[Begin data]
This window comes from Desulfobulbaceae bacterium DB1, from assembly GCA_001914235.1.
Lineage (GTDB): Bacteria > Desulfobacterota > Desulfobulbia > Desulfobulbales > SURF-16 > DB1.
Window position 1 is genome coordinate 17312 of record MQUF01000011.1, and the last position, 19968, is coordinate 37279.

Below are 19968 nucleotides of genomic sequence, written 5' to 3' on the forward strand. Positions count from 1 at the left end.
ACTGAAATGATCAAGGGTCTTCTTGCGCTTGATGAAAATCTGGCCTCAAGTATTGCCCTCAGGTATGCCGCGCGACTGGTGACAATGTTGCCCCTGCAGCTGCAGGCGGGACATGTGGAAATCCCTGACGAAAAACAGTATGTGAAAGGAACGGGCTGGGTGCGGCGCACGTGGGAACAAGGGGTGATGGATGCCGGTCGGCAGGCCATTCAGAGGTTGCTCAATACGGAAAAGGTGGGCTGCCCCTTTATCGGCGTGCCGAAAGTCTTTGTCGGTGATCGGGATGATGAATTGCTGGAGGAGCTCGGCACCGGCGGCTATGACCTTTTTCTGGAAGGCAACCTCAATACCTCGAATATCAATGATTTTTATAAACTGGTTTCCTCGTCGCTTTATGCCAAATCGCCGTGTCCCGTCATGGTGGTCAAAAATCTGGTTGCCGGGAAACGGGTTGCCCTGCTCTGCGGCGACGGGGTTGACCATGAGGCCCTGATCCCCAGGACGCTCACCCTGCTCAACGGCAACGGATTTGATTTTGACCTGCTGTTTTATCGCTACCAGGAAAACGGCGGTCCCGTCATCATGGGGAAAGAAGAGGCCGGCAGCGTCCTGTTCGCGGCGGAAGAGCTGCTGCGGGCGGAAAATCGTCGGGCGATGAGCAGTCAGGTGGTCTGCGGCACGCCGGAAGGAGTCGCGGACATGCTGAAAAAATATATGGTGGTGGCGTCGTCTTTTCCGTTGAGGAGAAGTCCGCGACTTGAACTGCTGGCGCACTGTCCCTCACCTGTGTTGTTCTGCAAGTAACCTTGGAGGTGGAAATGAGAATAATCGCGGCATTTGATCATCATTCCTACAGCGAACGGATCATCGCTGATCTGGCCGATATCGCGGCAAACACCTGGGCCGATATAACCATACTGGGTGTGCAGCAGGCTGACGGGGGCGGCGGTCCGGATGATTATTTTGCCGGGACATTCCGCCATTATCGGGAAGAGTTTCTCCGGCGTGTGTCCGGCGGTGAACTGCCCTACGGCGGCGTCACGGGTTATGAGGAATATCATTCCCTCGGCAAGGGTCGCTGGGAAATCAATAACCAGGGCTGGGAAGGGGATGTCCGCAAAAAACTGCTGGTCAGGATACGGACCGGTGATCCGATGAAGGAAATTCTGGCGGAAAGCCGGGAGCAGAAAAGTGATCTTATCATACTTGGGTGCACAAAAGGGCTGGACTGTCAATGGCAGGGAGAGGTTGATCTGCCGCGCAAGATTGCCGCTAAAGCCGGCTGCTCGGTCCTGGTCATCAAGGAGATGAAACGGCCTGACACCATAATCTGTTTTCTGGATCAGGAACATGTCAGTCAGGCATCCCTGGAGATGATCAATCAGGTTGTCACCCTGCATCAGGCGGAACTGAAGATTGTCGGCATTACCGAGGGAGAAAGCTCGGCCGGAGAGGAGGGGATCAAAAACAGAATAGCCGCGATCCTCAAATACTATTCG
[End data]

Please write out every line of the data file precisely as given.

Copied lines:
This window comes from Desulfobulbaceae bacterium DB1, from assembly GCA_001914235.1.
Lineage (GTDB): Bacteria > Desulfobacterota > Desulfobulbia > Desulfobulbales > SURF-16 > DB1.
Window position 1 is genome coordinate 17312 of record MQUF01000011.1, and the last position, 19968, is coordinate 37279.

Below are 19968 nucleotides of genomic sequence, written 5' to 3' on the forward strand. Positions count from 1 at the left end.
ACTGAAATGATCAAGGGTCTTCTTGCGCTTGATGAAAATCTGGCCTCAAGTATTGCCCTCAGGTATGCCGCGCGACTGGTGACAATGTTGCCCCTGCAGCTGCAGGCGGGACATGTGGAAATCCCTGACGAAAAACAGTATGTGAAAGGAACGGGCTGGGTGCGGCGCACGTGGGAACAAGGGGTGATGGATGCCGGTCGGCAGGCCATTCAGAGGTTGCTCAATACGGAAAAGGTGGGCTGCCCCTTTATCGGCGTGCCGAAAGTCTTTGTCGGTGATCGGGATGATGAATTGCTGGAGGAGCTCGGCACCGGCGGCTATGACCTTTTTCTGGAAGGCAACCTCAATACCTCGAATATCAATGATTTTTATAAACTGGTTTCCTCGTCGCTTTATGCCAAATCGCCGTGTCCCGTCATGGTGGTCAAAAATCTGGTTGCCGGGAAACGGGTTGCCCTGCTCTGCGGCGACGGGGTTGACCATGAGGCCCTGATCCCCAGGACGCTCACCCTGCTCAACGGCAACGGATTTGATTTTGACCTGCTGTTTTATCGCTACCAGGAAAACGGCGGTCCCGTCATCATGGGGAAAGAAGAGGCCGGCAGCGTCCTGTTCGCGGCGGAAGAGCTGCTGCGGGCGGAAAATCGTCGGGCGATGAGCAGTCAGGTGGTCTGCGGCACGCCGGAAGGAGTCGCGGACATGCTGAAAAAATATATGGTGGTGGCGTCGTCTTTTCCGTTGAGGAGAAGTCCGCGACTTGAACTGCTGGCGCACTGTCCCTCACCTGTGTTGTTCTGCAAGTAACCTTGGAGGTGGAAATGAGAATAATCGCGGCATTTGATCATCATTCCTACAGCGAACGGATCATCGCTGATCTGGCCGATATCGCGGCAAACACCTGGGCCGATATAACCATACTGGGTGTGCAGCAGGCTGACGGGGGCGGCGGTCCGGATGATTATTTTGCCGGGACATTCCGCCATTATCGGGAAGAGTTTCTCCGGCGTGTGTCCGGCGGTGAACTGCCCTACGGCGGCGTCACGGGTTATGAGGAATATCATTCCCTCGGCAAGGGTCGCTGGGAAATCAATAACCAGGGCTGGGAAGGGGATGTCCGCAAAAAACTGCTGGTCAGGATACGGACCGGTGATCCGATGAAGGAAATTCTGGCGGAAAGCCGGGAGCAGAAAAGTGATCTTATCATACTTGGGTGCACAAAAGGGCTGGACTGTCAATGGCAGGGAGAGGTTGATCTGCCGCGCAAGATTGCCGCTAAAGCCGGCTGCTCGGTCCTGGTCATCAAGGAGATGAAACGGCCTGACACCATAATCTGTTTTCTGGATCAGGAACATGTCAGTCAGGCATCCCTGGAGATGATCAATCAGGTTGTCACCCTGCATCAGGCGGAACTGAAGATTGTCGGCATTACCGAGGGAGAAAGCTCGGCCGGAGAGGAGGGGATCAAAAACAGAATAGCCGCGATCCTCAAATACTATTCG